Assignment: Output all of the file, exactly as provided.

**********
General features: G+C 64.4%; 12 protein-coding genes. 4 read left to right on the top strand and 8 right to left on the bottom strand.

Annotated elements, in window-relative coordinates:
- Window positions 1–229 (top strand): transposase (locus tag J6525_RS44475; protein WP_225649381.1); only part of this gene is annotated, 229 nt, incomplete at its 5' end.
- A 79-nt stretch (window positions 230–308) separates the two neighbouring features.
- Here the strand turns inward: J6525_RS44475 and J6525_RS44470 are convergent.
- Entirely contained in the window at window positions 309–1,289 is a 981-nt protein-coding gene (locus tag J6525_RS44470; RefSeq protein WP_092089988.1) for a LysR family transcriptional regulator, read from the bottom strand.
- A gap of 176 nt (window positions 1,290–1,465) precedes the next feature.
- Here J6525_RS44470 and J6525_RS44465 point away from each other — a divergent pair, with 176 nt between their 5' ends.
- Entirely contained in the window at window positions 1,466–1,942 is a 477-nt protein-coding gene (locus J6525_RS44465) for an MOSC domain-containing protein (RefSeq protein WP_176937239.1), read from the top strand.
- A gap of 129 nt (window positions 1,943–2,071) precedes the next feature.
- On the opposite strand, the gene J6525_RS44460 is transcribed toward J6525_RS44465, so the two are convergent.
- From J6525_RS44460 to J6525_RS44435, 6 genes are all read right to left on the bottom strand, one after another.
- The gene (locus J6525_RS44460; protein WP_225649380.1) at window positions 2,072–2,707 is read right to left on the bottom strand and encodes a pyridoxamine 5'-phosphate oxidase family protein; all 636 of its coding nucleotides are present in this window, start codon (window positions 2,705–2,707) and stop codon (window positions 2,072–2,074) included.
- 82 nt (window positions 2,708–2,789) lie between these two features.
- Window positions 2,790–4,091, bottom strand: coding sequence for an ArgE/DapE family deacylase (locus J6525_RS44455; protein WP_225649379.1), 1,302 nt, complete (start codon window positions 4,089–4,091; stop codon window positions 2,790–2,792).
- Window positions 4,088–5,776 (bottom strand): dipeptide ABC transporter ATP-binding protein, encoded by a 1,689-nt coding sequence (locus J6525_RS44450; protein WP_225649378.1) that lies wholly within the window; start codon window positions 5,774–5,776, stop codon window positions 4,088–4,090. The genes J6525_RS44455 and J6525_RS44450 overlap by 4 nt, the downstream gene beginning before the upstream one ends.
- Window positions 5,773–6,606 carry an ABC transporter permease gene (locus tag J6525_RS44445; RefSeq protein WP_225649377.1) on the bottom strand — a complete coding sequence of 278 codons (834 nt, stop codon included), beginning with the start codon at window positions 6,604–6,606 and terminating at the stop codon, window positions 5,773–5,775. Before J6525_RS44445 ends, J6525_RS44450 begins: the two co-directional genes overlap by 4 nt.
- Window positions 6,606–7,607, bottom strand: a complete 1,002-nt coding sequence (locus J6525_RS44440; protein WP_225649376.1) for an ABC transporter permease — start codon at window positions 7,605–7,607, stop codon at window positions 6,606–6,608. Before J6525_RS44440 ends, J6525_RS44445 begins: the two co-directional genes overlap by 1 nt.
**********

General features: G+C 64.4%; 12 protein-coding genes. 4 read left to right on the top strand and 8 right to left on the bottom strand.

Annotated elements, in window-relative coordinates:
- Window positions 1–229 (top strand): transposase (locus tag J6525_RS44475; protein WP_225649381.1); only part of this gene is annotated, 229 nt, incomplete at its 5' end.
- A 79-nt stretch (window positions 230–308) separates the two neighbouring features.
- Here the strand turns inward: J6525_RS44475 and J6525_RS44470 are convergent.
- Entirely contained in the window at window positions 309–1,289 is a 981-nt protein-coding gene (locus tag J6525_RS44470; RefSeq protein WP_092089988.1) for a LysR family transcriptional regulator, read from the bottom strand.
- A gap of 176 nt (window positions 1,290–1,465) precedes the next feature.
- Here J6525_RS44470 and J6525_RS44465 point away from each other — a divergent pair, with 176 nt between their 5' ends.
- Entirely contained in the window at window positions 1,466–1,942 is a 477-nt protein-coding gene (locus J6525_RS44465) for an MOSC domain-containing protein (RefSeq protein WP_176937239.1), read from the top strand.
- A gap of 129 nt (window positions 1,943–2,071) precedes the next feature.
- On the opposite strand, the gene J6525_RS44460 is transcribed toward J6525_RS44465, so the two are convergent.
- From J6525_RS44460 to J6525_RS44435, 6 genes are all read right to left on the bottom strand, one after another.
- The gene (locus J6525_RS44460; protein WP_225649380.1) at window positions 2,072–2,707 is read right to left on the bottom strand and encodes a pyridoxamine 5'-phosphate oxidase family protein; all 636 of its coding nucleotides are present in this window, start codon (window positions 2,705–2,707) and stop codon (window positions 2,072–2,074) included.
- 82 nt (window positions 2,708–2,789) lie between these two features.
- Window positions 2,790–4,091, bottom strand: coding sequence for an ArgE/DapE family deacylase (locus J6525_RS44455; protein WP_225649379.1), 1,302 nt, complete (start codon window positions 4,089–4,091; stop codon window positions 2,790–2,792).
- Window positions 4,088–5,776 (bottom strand): dipeptide ABC transporter ATP-binding protein, encoded by a 1,689-nt coding sequence (locus J6525_RS44450; protein WP_225649378.1) that lies wholly within the window; start codon window positions 5,774–5,776, stop codon window positions 4,088–4,090. The genes J6525_RS44455 and J6525_RS44450 overlap by 4 nt, the downstream gene beginning before the upstream one ends.
- Window positions 5,773–6,606 carry an ABC transporter permease gene (locus tag J6525_RS44445; RefSeq protein WP_225649377.1) on the bottom strand — a complete coding sequence of 278 codons (834 nt, stop codon included), beginning with the start codon at window positions 6,604–6,606 and terminating at the stop codon, window positions 5,773–5,775. Before J6525_RS44445 ends, J6525_RS44450 begins: the two co-directional genes overlap by 4 nt.
- Window positions 6,606–7,607, bottom strand: a complete 1,002-nt coding sequence (locus J6525_RS44440; protein WP_225649376.1) for an ABC transporter permease — start codon at window positions 7,605–7,607, stop codon at window positions 6,606–6,608. Before J6525_RS44440 ends, J6525_RS44445 begins: the two co-directional genes overlap by 1 nt.